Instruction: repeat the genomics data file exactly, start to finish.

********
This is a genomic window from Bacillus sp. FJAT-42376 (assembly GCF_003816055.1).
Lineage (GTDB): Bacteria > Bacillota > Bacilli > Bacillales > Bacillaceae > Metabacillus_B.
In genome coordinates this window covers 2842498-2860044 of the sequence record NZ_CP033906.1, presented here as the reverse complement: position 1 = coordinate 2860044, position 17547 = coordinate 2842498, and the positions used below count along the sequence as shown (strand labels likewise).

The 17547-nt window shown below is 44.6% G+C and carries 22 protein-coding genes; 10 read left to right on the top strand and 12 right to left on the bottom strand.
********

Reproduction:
This is a genomic window from Bacillus sp. FJAT-42376 (assembly GCF_003816055.1).
Lineage (GTDB): Bacteria > Bacillota > Bacilli > Bacillales > Bacillaceae > Metabacillus_B.
In genome coordinates this window covers 2842498-2860044 of the sequence record NZ_CP033906.1, presented here as the reverse complement: position 1 = coordinate 2860044, position 17547 = coordinate 2842498, and the positions used below count along the sequence as shown (strand labels likewise).

The 17547-nt window shown below is 44.6% G+C and carries 22 protein-coding genes; 10 read left to right on the top strand and 12 right to left on the bottom strand.